Lastly, we should EXPECT the Bible to be both divine and human in origin, because the Word of God enfleshed, Christ Jesus, was so. Granted, how Jesus was both fully man and fully God may be a mystery beyond all mysteries, yet it makes our own salvation possible and believing it explains and makes sense of so many other things. If Jesus as the Word of God enfleshed is both fully divine and fully human, then we should expect nothing less of the Scriptures, the Word of God written.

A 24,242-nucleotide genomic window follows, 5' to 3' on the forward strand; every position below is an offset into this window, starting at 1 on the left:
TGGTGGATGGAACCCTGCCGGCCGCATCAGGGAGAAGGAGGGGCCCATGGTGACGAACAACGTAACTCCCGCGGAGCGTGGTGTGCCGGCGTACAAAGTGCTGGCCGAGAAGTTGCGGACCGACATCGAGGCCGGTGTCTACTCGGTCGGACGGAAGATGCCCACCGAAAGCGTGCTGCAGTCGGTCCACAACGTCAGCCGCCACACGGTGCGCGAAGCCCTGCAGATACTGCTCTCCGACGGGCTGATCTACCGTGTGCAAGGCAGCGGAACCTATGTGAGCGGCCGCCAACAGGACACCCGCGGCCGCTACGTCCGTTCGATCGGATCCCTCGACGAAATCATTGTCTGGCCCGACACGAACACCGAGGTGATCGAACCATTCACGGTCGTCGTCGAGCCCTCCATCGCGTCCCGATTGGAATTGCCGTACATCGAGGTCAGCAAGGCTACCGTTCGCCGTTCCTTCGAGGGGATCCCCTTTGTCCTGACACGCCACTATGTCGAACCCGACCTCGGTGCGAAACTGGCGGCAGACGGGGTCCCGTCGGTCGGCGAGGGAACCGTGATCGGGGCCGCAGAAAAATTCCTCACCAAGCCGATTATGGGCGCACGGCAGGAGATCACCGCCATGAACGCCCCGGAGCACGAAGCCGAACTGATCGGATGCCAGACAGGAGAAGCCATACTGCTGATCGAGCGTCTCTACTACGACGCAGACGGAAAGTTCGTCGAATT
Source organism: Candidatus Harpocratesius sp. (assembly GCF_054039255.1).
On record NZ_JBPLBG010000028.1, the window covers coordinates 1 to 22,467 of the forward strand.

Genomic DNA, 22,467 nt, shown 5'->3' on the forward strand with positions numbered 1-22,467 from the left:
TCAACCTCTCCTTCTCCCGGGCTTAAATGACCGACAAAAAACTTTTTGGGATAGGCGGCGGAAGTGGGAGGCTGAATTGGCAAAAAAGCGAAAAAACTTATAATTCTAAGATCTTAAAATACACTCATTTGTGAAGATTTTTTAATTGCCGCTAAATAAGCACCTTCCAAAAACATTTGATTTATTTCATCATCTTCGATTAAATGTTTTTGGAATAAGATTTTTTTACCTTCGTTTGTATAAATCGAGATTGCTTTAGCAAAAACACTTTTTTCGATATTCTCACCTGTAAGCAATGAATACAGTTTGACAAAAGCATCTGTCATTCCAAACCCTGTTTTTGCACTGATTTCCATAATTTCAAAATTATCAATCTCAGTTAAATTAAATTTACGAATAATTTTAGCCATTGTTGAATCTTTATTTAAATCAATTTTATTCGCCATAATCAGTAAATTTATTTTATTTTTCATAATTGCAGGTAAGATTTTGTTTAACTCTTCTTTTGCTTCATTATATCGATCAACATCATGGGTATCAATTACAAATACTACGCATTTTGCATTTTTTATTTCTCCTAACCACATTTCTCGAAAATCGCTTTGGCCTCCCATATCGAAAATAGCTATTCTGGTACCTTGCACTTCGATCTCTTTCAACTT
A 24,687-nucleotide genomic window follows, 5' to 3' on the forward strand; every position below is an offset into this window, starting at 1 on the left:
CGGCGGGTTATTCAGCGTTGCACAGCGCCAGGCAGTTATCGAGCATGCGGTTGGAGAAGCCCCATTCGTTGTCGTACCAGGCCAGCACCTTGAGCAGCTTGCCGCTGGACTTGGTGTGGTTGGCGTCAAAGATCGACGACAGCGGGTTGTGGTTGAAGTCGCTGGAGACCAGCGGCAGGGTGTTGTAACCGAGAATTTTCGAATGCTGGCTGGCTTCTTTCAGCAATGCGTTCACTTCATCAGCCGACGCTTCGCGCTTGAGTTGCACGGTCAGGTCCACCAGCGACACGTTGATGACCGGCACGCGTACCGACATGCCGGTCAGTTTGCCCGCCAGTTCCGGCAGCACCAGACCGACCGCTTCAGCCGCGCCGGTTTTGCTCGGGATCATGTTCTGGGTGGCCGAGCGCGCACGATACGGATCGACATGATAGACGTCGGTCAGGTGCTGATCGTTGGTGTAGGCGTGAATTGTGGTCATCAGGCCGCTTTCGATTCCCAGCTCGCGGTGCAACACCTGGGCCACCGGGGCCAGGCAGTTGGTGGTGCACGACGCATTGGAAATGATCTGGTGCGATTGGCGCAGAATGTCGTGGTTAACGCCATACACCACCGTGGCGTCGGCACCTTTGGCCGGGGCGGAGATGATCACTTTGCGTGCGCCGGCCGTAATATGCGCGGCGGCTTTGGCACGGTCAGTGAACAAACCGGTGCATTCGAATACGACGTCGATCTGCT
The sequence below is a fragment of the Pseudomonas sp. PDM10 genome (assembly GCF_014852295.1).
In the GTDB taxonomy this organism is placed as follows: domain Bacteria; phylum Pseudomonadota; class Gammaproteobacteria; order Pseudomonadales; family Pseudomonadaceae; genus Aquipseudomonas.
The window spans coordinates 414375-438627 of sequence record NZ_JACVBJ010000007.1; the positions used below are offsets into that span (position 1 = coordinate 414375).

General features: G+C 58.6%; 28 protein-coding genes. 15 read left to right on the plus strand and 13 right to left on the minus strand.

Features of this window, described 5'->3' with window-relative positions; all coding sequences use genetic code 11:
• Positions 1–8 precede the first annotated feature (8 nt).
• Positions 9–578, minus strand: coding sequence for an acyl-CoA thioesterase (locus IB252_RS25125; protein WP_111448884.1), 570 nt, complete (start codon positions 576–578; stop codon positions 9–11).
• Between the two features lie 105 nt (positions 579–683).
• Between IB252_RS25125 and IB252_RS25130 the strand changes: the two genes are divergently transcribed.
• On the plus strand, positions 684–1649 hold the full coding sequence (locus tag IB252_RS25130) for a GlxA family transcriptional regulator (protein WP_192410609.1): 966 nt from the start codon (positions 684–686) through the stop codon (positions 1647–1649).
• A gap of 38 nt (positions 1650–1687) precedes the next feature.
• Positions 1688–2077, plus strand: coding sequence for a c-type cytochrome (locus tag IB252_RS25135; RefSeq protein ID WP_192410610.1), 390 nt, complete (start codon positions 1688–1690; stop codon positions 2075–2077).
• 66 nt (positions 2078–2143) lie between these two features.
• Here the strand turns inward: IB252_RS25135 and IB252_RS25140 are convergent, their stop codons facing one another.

So, what are the practical applications of this? First, and most importantly, since the Bible is the word of God, we should us humble ourselves before it. Part of the fall of man according to Genesis was to doubt God at his word, “did God REALLY say?” Let this be known – if you read the Scriptures and see that they fully affirm who you are, where you are, what you do, and everything that you believe, I’d take a step back and examine yourself, for the word of God is like a two-edged sword, and if you are not being cut, you may not be letting yourself truly read it on it’s own terms. Our high view of the Bible should spurn us on to well-thought and devoted engagement with the text, incredible productivity in solid evangelical scholarship, and application, ultimately resulting in this; a change life. Let us humble ourselves, and take God at His word, and expect to meet Him there while doing so.